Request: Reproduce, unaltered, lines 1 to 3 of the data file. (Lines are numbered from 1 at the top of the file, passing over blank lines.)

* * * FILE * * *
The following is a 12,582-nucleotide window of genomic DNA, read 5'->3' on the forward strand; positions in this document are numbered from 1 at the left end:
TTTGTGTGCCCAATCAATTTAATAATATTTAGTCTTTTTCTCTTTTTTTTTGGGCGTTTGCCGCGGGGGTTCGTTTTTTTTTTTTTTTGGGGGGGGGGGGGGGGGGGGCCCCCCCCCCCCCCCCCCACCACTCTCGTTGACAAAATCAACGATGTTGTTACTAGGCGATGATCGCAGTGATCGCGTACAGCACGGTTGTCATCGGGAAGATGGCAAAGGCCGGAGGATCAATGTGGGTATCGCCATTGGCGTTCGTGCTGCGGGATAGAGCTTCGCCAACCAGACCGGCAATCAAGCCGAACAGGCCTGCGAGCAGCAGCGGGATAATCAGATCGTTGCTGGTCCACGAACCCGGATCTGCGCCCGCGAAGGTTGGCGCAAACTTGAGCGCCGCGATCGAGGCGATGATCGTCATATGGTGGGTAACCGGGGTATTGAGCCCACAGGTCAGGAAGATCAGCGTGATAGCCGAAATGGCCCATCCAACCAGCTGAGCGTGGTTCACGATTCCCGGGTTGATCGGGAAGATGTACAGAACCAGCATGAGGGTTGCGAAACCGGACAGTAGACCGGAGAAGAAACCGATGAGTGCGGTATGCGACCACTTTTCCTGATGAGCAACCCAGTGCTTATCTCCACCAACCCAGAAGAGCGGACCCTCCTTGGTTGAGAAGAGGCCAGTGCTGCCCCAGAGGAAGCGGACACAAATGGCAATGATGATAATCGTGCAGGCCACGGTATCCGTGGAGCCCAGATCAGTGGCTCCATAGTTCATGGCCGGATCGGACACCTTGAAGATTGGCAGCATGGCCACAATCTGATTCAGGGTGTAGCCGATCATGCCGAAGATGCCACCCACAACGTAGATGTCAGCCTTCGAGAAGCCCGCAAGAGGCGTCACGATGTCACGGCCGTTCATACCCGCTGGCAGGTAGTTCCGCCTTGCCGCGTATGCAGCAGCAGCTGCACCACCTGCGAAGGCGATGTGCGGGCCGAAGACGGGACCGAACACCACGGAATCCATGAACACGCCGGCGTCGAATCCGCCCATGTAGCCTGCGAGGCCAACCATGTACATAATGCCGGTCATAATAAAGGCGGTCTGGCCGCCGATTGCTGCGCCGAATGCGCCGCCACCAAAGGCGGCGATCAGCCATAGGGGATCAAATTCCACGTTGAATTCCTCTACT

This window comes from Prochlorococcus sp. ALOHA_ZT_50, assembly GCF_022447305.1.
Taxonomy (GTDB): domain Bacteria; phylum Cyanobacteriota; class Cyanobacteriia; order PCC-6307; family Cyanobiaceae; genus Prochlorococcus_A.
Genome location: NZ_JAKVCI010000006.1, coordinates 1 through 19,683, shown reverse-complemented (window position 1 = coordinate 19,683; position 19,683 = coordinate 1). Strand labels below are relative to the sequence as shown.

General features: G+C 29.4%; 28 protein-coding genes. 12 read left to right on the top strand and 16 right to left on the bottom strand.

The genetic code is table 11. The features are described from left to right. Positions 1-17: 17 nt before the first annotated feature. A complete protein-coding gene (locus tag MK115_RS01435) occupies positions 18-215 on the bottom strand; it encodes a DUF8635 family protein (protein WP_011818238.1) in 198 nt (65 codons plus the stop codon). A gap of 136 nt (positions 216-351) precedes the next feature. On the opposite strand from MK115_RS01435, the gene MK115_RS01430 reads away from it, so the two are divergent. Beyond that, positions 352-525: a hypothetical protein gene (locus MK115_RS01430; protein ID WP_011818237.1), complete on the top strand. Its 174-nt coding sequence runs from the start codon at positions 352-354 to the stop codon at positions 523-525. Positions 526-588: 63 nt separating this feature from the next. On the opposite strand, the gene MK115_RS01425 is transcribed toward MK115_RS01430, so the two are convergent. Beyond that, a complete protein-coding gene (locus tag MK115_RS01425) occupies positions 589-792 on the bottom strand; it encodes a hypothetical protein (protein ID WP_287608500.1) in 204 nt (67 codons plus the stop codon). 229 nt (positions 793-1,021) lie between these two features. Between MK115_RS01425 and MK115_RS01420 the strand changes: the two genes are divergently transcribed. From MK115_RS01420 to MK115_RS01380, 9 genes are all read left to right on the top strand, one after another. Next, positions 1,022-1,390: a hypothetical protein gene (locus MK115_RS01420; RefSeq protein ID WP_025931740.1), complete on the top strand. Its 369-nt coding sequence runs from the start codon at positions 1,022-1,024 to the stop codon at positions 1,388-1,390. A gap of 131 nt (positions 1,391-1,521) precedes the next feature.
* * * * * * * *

The following is a 12,582-nucleotide window of genomic DNA, read 5'->3' on the forward strand; positions in this document are numbered from 1 at the left end:
TTTGTGTGCCCAATCAATTTAATAATATTTAGTCTTTTTCTCTTTTTTTTTGGGCGTTTGCCGCGGGGGTTCGTTTTTTTTTTTTTTTGGGGGGGGGGGGGGGGGGGGCCCCCCCCCCCCCCCCCCACCACTCTCGTTGACAAAATCAACGATGTTGTTACTAGGCGATGATCGCAGTGATCGCGTACAGCACGGTTGTCATCGGGAAGATGGCAAAGGCCGGAGGATCAATGTGGGTATCGCCATTGGCGTTCGTGCTGCGGGATAGAGCTTCGCCAACCAGACCGGCAATCAAGCCGAACAGGCCTGCGAGCAGCAGCGGGATAATCAGATCGTTGCTGGTCCACGAACCCGGATCTGCGCCCGCGAAGGTTGGCGCAAACTTGAGCGCCGCGATCGAGGCGATGATCGTCATATGGTGGGTAACCGGGGTATTGAGCCCACAGGTCAGGAAGATCAGCGTGATAGCCGAAATGGCCCATCCAACCAGCTGAGCGTGGTTCACGATTCCCGGGTTGATCGGGAAGATGTACAGAACCAGCATGAGGGTTGCGAAACCGGACAGTAGACCGGAGAAGAAACCGATGAGTGCGGTATGCGACCACTTTTCCTGATGAGCAACCCAGTGCTTATCTCCACCAACCCAGAAGAGCGGACCCTCCTTGGTTGAGAAGAGGCCAGTGCTGCCCCAGAGGAAGCGGACACAAATGGCAATGATGATAATCGTGCAGGCCACGGTATCCGTGGAGCCCAGATCAGTGGCTCCATAGTTCATGGCCGGATCGGACACCTTGAAGATTGGCAGCATGGCCACAATCTGATTCAGGGTGTAGCCGATCATGCCGAAGATGCCACCCACAACGTAGATGTCAGCCTTCGAGAAGCCCGCAAGAGGCGTCACGATGTCACGGCCGTTCATACCCGCTGGCAGGTAGTTCCGCCTTGCCGCGTATGCAGCAGCAGCTGCACCACCTGCGAAGGCGATGTGCGGGCCGAAGACGGGACCGAACACCACGGAATCCATGAACACGCCGGCGTCGAATCCGCCCATGTAGCCTGCGAGGCCAACCATGTACATAATGCCGGTCATAATAAAGGCGGTCTGGCCGCCGATTGCTGCGCCGAATGCGCCGCCACCAAAGGCGGCGATCAGCCATAGGGGATCAAATTCCACGTTGAATTCCTCTACT

This window comes from Prochlorococcus sp. ALOHA_ZT_50, assembly GCF_022447305.1.